At first, Nicole's parents were nervous, but Dr. Gordon explained in detail what he would be doing during the procedure. Instead of being done in a typical operating room, Nicole's procedure would be performed in the heart catheterization laboratory. Nicole would lie on an x-ray table and an x-ray camera would move over her chest during the procedure. In addition, he would use ultrasound imaging which would allow him to see the hole in Nicole's heart and position the closure device in it properly.
Because of her age, Nicole would have a general anesthesia, but adults often choose to remain awake throughout the procedure, having only a local anesthetic. Dr. Gordon explained that he would then insert a catheter, or tube, through a large vein in Nicole's groin and navigate it through some of her body's largest veins until it reached her heart. He would then perform an angiogram (x-ray of blood vessels or heart chambers) to visualize her heart and the closure device. Next, he would measure the pressure and oxygen content in different chambers of Nicole's heart and measure the size of the hole in her heart.
He would then choose an appropriately-sized closure device -- made of nickel and titanium alloy so it can be molded and stretched -- and attach it to a tiny cable that would be threaded through the cathether until it reached the site of Nicole's heart defect.. At that point, he would push the closure device out of the catheter and into the defect, positioning it centrally in the hole, so that the two disks of the "yo-yo" would rest on each side of the hole. Once he was satisfied with the positioning of the device, he would release it by unscrewing the cable that had been used to slide it through the catheter. The cable and catheter would then be removed and the implant would be complete.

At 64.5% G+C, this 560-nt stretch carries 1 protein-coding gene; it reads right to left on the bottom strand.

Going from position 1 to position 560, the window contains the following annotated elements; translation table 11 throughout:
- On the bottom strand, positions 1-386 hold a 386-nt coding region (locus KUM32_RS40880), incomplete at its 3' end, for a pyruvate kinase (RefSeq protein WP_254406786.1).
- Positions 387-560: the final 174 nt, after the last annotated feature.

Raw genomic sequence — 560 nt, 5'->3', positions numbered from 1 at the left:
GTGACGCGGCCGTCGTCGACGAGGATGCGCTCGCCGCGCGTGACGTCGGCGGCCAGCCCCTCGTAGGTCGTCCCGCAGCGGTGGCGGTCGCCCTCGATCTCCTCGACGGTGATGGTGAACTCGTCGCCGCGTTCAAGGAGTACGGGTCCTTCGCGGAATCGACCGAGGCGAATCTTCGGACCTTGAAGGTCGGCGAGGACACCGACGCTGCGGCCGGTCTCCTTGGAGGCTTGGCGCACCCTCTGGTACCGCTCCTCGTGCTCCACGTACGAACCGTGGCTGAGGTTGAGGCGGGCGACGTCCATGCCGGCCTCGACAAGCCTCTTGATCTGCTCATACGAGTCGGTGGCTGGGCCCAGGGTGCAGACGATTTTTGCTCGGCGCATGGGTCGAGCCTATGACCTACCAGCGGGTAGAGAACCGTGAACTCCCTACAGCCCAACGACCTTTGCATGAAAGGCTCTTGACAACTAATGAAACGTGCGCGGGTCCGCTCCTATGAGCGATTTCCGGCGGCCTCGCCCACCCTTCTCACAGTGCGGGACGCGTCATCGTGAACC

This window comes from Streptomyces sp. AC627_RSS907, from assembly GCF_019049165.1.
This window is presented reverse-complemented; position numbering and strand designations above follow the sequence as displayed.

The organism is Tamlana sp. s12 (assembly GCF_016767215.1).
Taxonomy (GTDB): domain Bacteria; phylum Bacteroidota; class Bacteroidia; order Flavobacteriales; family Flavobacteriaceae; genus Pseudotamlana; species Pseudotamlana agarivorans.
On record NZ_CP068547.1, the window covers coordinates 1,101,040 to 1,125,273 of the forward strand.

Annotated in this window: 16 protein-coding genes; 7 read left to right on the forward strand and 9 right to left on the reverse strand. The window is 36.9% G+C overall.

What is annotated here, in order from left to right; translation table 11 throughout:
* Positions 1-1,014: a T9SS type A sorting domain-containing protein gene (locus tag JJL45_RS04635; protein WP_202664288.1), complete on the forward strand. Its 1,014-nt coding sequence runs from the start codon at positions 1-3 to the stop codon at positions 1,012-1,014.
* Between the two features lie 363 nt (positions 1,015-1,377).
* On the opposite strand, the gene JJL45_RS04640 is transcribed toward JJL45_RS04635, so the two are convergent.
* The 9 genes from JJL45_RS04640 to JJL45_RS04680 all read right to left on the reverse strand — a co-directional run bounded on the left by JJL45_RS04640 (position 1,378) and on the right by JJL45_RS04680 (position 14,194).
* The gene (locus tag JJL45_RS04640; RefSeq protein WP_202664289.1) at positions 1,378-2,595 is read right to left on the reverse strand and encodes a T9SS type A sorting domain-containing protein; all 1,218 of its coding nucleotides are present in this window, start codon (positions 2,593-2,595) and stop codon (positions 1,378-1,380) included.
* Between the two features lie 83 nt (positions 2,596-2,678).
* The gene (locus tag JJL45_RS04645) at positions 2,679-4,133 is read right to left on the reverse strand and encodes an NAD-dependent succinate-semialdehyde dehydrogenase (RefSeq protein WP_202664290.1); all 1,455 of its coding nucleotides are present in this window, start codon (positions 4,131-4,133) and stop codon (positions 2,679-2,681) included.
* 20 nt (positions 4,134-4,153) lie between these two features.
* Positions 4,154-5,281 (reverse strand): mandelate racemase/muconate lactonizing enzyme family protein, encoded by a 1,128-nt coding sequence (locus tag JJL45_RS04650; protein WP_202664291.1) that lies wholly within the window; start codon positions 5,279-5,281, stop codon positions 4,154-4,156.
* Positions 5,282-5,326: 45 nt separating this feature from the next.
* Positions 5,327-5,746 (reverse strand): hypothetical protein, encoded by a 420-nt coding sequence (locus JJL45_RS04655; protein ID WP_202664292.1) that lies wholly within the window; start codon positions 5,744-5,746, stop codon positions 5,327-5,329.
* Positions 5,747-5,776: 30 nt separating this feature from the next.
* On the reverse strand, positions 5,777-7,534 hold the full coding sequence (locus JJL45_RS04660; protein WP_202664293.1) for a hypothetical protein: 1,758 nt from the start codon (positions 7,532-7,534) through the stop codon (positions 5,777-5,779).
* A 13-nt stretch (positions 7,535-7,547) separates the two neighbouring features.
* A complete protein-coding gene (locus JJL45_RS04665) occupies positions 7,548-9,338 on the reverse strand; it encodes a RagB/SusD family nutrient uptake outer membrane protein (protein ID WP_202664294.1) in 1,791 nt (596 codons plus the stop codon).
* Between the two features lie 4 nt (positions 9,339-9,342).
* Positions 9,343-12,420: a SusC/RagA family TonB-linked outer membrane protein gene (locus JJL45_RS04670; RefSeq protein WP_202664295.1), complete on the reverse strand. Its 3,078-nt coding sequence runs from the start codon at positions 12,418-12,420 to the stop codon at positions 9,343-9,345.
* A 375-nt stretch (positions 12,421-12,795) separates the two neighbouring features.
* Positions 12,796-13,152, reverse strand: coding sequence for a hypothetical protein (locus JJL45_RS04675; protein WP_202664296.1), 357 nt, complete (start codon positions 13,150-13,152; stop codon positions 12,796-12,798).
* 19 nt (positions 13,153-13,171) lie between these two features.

The whole procedure, Dr. Gordon explained, would take about 60-90 minutes, compared to about 3 hours for open heart surgery. If they chose the surgical option, the surgeons would need to stop Nicole's heart and use the heart-lung machine, putting her blood through a special pump. Overall recovery would take a few weeks instead of a few hours. And there would be a large scar.
After considering carefully, and doing their own additional Internet research, Reanna and Freddy decided that the advantages of the new procedure far outweighed the possible risks. In fact, Reanna now laughlingly says, "I can't believe that I was skeptical at first. I guess I was just afraid because it was new, and because Nicole was one of the first pediatric patients at Cedars-Sinai to receive the device."
And Nicole's results have been outstanding. According to Reanna, the procedure took about an hour and by the next day, Nicole was back to her normal self -- skipping and jumping. "She felt great -- so good in fact, that Dr. Gordon asked us to try to slow her down a little," says Reanna. However, even the "slow-down" was temporary. Less than a month after her procedure, Nicole received permission from Dr. Gordon to go back to jumping on her trampoline and swinging on the monkey bars.
"I would have really regretted it had I not had her heart defect repaired in this way," says Reanna.
Since the closure devices were approved by the FDA earlier this year, Cedars-Sinai cardiologists have implanted approximately two dozen.